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WebStyles and Web Framework 2.0

One of the big changes in Web Framework 2.0 is that web styles are no longer the primary means of styling controls. Instead, themes are used to provide a single, consistent look and feel across the entire application. We made this change because dealing with individual styles became more complex and unwieldy as projects grew bigger. Themes simplify this dramatically.


Xojo now uses Bootstrap themes, one of which is built-in and used by default. These themes control the entire appearance of all controls from sizes, to colors, to whether or not corners are rounded and more. There are a lot of publicly available Bootstrap themes so if you don’t care for the built-in one, you can find one on the Internet you like and simply drop it into your project to have it automatically replace the default theme. You can find high-quality, free and Xojo-compatible themes at Click the Preview button for any theme on that site to see what parts of the appearance of controls will change.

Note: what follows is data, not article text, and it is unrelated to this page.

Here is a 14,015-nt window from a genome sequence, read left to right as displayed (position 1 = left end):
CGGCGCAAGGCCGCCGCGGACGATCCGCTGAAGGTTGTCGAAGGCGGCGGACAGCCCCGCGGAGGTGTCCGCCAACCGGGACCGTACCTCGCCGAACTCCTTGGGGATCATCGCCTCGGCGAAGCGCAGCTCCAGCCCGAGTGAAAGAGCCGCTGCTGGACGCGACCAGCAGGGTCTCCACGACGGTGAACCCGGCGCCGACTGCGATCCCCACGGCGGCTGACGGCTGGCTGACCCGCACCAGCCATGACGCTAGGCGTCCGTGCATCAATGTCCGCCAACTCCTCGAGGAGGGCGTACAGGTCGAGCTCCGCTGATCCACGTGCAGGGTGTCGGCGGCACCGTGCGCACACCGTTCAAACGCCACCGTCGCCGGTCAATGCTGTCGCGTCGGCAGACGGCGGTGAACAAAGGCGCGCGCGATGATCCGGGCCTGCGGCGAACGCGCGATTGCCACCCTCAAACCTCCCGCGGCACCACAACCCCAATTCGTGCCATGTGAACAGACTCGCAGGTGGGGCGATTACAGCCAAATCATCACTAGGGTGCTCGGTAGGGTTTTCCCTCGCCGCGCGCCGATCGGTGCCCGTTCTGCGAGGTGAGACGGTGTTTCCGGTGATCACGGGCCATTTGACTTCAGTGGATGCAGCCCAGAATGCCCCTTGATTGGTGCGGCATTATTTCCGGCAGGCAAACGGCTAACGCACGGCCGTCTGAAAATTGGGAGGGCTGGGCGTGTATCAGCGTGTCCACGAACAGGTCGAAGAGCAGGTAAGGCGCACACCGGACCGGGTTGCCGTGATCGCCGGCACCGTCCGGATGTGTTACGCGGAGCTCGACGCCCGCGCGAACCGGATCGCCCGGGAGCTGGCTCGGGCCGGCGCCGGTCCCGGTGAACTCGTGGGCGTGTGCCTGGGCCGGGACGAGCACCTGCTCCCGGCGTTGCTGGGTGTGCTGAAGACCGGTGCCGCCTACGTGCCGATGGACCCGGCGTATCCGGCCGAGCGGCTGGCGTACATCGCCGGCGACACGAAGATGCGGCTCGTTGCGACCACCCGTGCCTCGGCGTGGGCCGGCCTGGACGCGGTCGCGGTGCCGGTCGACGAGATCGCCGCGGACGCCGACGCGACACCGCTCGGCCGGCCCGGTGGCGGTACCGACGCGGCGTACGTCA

To use one of the the themes at, click the Download button’s menu (not the button itself) and choose the file titled bootstrap.min.css. That’s the only file you need and it must have that file name to work in Xojo. Once you have downloaded your theme, drop it into your project to use it.

Here’s just a tiny sample of the preview of the Superhero theme:

Customizing Individual Controls

This doesn’t mean you can’t customize individual controls. You still can. Some have properties available you can set in the Inspector but all have a Style property that can be changed via code. You can change background color, border color, border thickness, drawing color, opacity as well as font information such as the font itself, size, bold, italic, and strikethrough. You can even add animation through CSS transitions. If you have experience in CSS, you can set just about any property using the Value method.

Transitioning Control Appearance from Web Framework 1.0 to 2.0

Big transitions are rarely easy. However, the bigger your project is, the more time you’ve likely spent creating dozens of styles and then applying them to many of your controls. Themes solve this problem. You choose a theme, drop it in and the appearance of controls across your entire project is updated. If you are building an app for an organization that already has specific colors and appearance standards in place, using themes in Xojo makes it easy for them to provide you a theme that you can drop in to make sure the app you create for them matches those standards.